UN / WORLD TOILET DAY

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17-Nov-2022 00:03:11
Ahead of World Toilet Day, Johannes Cullmann, Vice Chair of UN-Water, said to reporters today, “We are just polluting our own resources if we don't have adequate wastewater treatment.” UNIFEED

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STORY: UN / WORLD TOILET DAY
TRT: 03:11
SOURCE: UNIFEED
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LANGUAGES: ENGLISH / NATS

DATELINE: 17 NOVEMBER 2022, NEW YORK CITY / FILE

SHOTLIST:

FILE - NEW YORK CITY

1. Wide shot, UN Headquarters

17 NOVEMBER 2022, NEW YORK CITY

2. Wide shot, speakers at dais, press room
3. SOUNDBITE (English) Johannes Cullmann, Vice Chair, UN-Water:
“Just this week, the media has reported that we have by now 8 billion people on the planet. And of these 8 billion people, almost half lack access to safe sanitation, so they have inadequate toilets, no wastewater treatment, or no toilets at all. And that is pretty much a scandal if we think that we are beyond the year 2000.”
4. Wide shot, speakers at dais, press room
5. SOUNDBITE (English) Johannes Cullmann, Vice Chair, UN-Water:
“We need to be smart about sanitation. We need to think how we can organize sanitation so that it is safe for most, for women, and for children, that it is climate-smart. And that it can be climate-smart, it has been proven because there are solutions where we can actually recycle energy that is in the sanitation system, both through heat, but also through the carbon, of course, that is inherent to the waste. So, the human waste is also a resource that we're now just putting into our seas or rivers, and that is really not where we want to be.”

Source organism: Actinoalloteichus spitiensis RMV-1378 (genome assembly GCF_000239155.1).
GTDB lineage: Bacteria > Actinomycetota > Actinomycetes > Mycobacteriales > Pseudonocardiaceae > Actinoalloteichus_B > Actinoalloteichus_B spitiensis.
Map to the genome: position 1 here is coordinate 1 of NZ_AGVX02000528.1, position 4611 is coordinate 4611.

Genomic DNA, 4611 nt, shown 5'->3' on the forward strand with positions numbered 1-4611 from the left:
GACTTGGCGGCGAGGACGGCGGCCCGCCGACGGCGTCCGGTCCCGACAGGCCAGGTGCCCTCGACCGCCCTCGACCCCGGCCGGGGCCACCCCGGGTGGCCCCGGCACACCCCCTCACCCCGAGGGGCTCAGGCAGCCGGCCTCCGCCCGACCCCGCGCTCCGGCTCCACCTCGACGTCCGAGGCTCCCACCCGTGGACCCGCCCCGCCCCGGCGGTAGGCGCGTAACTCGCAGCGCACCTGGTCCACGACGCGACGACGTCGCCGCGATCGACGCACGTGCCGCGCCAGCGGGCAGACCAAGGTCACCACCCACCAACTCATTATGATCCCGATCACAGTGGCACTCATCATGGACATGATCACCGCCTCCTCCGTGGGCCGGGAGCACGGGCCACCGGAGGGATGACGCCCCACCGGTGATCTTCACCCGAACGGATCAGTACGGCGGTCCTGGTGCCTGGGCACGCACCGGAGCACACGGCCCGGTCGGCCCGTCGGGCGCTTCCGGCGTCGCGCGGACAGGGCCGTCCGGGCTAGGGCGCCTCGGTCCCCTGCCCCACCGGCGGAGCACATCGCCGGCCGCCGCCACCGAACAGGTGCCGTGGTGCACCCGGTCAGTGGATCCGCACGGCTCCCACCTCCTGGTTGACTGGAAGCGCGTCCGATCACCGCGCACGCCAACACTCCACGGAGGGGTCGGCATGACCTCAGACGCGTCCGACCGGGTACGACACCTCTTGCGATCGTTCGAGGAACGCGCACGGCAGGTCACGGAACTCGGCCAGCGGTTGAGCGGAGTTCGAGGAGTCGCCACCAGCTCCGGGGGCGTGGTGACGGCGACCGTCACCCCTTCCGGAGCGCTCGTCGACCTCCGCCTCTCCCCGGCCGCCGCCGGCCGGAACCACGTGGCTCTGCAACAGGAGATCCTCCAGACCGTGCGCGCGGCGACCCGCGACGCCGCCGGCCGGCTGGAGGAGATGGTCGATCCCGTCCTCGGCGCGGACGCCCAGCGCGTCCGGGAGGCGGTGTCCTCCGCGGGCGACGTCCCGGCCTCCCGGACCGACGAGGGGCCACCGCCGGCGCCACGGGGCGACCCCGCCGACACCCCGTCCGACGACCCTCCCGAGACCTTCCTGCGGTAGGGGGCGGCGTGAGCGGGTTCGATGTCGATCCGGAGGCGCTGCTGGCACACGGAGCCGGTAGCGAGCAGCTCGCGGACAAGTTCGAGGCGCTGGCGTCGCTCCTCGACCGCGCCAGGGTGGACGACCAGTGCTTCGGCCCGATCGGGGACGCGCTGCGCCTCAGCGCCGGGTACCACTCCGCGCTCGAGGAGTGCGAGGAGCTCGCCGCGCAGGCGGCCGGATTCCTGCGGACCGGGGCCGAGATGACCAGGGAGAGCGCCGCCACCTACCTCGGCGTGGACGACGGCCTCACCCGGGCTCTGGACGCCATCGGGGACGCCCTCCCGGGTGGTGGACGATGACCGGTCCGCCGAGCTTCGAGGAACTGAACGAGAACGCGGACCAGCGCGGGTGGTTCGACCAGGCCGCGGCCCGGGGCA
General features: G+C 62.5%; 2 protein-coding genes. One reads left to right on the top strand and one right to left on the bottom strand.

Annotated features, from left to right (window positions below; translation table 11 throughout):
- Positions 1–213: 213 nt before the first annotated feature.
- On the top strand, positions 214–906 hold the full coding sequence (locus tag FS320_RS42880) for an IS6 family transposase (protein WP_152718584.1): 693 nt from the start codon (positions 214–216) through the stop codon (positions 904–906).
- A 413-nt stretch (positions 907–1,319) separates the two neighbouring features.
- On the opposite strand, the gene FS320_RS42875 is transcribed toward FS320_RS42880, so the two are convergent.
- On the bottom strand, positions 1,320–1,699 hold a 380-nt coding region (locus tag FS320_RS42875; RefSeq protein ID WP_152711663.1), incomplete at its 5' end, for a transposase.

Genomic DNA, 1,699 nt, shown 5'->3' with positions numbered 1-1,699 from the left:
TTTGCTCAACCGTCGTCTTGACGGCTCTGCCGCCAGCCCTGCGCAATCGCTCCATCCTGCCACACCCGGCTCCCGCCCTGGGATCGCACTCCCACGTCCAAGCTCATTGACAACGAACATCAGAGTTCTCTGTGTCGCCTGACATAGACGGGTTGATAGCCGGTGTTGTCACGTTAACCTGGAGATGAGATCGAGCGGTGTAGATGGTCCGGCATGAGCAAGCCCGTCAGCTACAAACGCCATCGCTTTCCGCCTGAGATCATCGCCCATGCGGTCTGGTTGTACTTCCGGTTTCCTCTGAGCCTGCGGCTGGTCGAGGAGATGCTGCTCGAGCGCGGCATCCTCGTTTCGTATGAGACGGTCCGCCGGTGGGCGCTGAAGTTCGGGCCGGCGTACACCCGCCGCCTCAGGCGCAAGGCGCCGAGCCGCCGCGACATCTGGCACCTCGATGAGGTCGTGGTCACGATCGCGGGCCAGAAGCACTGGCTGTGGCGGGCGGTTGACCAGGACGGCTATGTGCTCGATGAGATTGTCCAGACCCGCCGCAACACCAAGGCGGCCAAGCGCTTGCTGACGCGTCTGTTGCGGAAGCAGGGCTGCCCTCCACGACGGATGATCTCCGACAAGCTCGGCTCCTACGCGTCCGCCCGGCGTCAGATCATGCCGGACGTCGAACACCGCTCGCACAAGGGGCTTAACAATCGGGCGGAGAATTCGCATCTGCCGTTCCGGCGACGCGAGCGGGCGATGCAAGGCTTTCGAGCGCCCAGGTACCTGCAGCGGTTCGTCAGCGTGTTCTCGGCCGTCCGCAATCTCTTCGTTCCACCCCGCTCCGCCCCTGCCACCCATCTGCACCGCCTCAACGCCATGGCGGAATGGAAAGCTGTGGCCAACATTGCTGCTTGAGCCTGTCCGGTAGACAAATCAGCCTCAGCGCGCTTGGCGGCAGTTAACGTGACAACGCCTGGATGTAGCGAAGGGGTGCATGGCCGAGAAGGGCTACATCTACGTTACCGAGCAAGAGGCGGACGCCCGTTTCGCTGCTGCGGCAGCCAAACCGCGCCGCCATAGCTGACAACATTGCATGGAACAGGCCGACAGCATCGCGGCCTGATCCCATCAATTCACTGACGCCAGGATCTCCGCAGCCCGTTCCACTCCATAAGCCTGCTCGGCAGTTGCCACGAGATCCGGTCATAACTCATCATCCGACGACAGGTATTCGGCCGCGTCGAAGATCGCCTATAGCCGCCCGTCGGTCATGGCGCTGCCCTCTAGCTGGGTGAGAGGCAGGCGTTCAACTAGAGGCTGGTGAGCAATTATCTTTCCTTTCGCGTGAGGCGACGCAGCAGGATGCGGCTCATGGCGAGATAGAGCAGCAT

6. Wide shot, speakers at dais, press room
7. SOUNDBITE (English) Johannes Cullmann, Vice Chair, UN-Water:
“We are just polluting our own resources if we don't have adequate wastewater treatment.”
8. Wide shot, speakers at dais, press room
9. SOUNDBITE (English) Johannes Cullmann, Vice Chair, UN-Water:
“Groundwater is 30 percent of our available water resource, freshwater resource on the earth. It sits in the ground; it’s invisible. And the problem with sanitation is also the invisible problem because it's not here in the UN or in our nice homes. That problem about sanitation is where the people are poor and where media don't go. So, the sanitation problem is largely an invisible problem that we have to resolve.”
10. Wide shot, speakers at dais, press room
11. SOUNDBITE (English) Johannes Cullmann, Vice Chair, UN-Water:
“Sanitation and the fair treatment of women and children is not a technological problem. It's a political will problem. So, we need the media, and we need politicians to finally make that investment. We can throw billions at wars or billions at pandemics, but we can't ensure that women and children have safe sanitation. That shouldn't be the case.”
12. Wide shot, speakers at dais, press room
13. SOUNDBITE (English) Ann Thomas, Team Leader, Sanitation and Hygiene, WASH Programme Division, United Nations Children's Fund (UNICEF):
“SDG 6.2 is about ending open defecation and providing access to safe sanitation and hygiene. And it is the furthest off track of all the SDGs and the furthest in terms of underfunding.”
14. Wide shot, journalists, press room
15. SOUNDBITE (English) Ann Thomas, Team Leader, Sanitation and Hygiene, WASH Programme Division, United Nations Children's Fund (UNICEF):
“And this is a crisis because it has a profound impact on public health, economic productivity, environmental integrity, educational outcomes, especially for girls and women who are disproportionately affected by deplorable sanitation conditions in schools, health care facilities, and in their homes.”